Kettle to pot: you mean we’re BOTH black?

Anyone who’s anyone has read this by now.  There are a lot of choice nuggets to pull out and frankly, I’m at a loss with where to start.  Here, in no particular order, are my thoughts:

1.  Regarding the quote that

“…Google has very few of its own patents; with Nortel’s portfolio, it could change the balance of power in the smart-phone industry.”

Google has so much more going for it than just the smart phone industry.  Google+ will out-Facebook Facebook inside of three years, no question.  This is a very clear case of something else at work in Google’s mind, in that if Google had really wanted those patents, they’d have them.  The fact that they don’t tells you the “balance of power in the smart-phone industry” is not under the first tab of their playbook.   Great Nate said it himself: “Had [Google] simply waited for the auction, it easily could have won.”  That it didn’t and they didn’t tells you they didn’t want to.

2.  With the stalking horse bid, they forced their competitors to a) pay a &@#$-ton of money, by b) getting in bed with one another.  Google, FTW.

3.  Wait, IV was going to monetize the patents and not bring a product to market?  Is that what you meant by this, Nate?

Investment companies like mine, which had been interested in Nortel’s portfolio for its potential financial return,

Let’s refer to the glossary for a definition of Patent Troll/NPE, shall we?  Or wait, perhaps IV was going to launch its own line of smart phones using Nortel’s patents and that’s what he meant by “potential financial return”.  Hey, they could have called it the “IV-IVg”!  (Hint: use your knowledge of Roman Numerals).  Maybe that’s what he meant?

4.  This is the most disingenuous quote in the whole piece:

More importantly, this sale validates the notion that patents will be a fundamental tool in the tech industry. They had been moving toward that position for years, but the magnitude of Nortel’s sale shows that they have arrived. Patents virtually define the pharmaceutical and biotech markets, and in the future they could play the same role for tech.

Mr. Myhrvold, do you honestly expect anyone to believe that you believe that the Nortel patent sale validates patents as a fundamental tool in the tech industry?  Just now that validation happened, with this huge sale?  Really?  REALLY?  Your company has been acquiring patents on a massive scale since 2000 and finally, as we all knew would happen, sued for infringement.  You’re not fooling anyone…see post title.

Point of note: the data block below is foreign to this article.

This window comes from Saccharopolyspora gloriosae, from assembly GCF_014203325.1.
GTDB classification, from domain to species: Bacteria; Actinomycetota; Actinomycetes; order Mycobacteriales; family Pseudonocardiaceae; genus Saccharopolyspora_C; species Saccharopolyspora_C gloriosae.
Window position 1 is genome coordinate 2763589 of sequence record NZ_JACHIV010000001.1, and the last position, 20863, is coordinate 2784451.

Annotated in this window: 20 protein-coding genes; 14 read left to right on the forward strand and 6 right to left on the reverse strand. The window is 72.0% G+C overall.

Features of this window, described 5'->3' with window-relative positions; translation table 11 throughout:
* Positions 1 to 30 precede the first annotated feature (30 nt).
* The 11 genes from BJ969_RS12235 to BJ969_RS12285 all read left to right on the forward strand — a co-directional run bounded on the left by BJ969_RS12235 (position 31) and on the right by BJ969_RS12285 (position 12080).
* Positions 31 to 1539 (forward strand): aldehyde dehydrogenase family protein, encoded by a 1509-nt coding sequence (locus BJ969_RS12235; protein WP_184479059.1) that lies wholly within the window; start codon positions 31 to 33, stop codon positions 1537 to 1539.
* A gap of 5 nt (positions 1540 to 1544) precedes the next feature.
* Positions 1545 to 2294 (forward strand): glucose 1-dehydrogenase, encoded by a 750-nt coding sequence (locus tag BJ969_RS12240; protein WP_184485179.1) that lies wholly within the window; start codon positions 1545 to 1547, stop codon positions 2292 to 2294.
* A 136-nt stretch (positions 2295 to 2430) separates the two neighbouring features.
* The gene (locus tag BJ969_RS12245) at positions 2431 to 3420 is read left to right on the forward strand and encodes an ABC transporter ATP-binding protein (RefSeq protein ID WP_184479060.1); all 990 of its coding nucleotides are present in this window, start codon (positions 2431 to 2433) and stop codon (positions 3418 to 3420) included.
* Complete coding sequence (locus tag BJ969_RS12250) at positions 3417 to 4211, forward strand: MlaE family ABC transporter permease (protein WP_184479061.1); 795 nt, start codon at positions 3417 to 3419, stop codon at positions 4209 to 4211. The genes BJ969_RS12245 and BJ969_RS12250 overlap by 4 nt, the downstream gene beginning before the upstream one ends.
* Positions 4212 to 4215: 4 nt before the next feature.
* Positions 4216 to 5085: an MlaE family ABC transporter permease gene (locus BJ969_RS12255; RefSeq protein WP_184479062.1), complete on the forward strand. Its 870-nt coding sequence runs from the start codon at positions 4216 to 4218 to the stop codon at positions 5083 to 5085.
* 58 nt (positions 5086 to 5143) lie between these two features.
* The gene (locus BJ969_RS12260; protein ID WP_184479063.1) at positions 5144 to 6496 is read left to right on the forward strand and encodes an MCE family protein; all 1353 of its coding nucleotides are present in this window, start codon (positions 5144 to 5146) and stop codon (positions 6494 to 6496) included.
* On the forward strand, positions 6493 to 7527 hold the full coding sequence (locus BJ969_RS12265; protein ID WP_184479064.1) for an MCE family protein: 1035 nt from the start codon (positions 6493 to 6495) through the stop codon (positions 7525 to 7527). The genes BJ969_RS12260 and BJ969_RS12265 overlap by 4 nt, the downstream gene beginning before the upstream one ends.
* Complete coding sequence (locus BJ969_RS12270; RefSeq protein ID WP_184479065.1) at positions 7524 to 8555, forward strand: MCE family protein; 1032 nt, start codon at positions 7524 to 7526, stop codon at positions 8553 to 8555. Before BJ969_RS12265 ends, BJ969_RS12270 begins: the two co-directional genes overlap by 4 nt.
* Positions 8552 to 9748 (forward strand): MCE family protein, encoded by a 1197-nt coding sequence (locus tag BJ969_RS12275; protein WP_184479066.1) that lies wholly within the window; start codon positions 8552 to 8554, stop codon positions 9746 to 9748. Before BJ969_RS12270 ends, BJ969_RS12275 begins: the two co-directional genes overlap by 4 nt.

Just sayin’,

IPTT

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@TechDirt, patents are necessary

Stumbled upon this little dittie here:  Article about something to do with science in the public good, but I only read the sentences that had the word “patent” in them.  {Kidding.}  Here’s a quote:

The problem, it turns out, is that as with patents there is no actual data to back this up. Kealey points out that there is no historical or econometric data anywhere that supports this claim. For example, he points to the OECD’s sources of economic growth report (pdf), where it found very high correlation between economic growth and countries that had high levels of private R&D. When it came to publicly supported R&D, the report found no impact on economic growth… but, more worrying, it found evidence that public funding of science tended to crowd out private funding of R&D, which (again) correlated highly with economic growth. Now, of course, correlation is not causation, and there may be many other factors at play here. However, it is interesting that there doesn’t appear to be any direct evidence that public expenditure in science leads to economic growth.

Bolding mine.  So let’s trim it even further:

… very high correlation between economic growth and countries that had high levels of private R&D.

Color me silly, but I would argue that the reason private R&D works (i.e., contributes to growth) is because of the patent system that protects all the money spent on R&D, in that you have to pay someone to use ideas and technology that they in turn paid to researche and develop.   The patent licensee (or purchaser) can then take your leg up and build on it.  Right?  Fair?  Equitable? What am I missing?

Incidentally, this is why NPEs are so irksome: they buy patents not to further innovate, but to litigate.  “Innovate, don’t litigate” is a phrase that begs to be screen printed on t-shirts with a patent troll in a little red Ghostbusters circle-with-a-slash graphic over it. Something like this only nicer:

Proceeds from sales going to me, of course.

Just sayin’,

IPTT

But then who will create Angrier Birds?

Here’s food for thought:  what good are those Nortel patents, the ones that apply to smart phones anyway, if there’s no one around to develop apps for them?

From the article: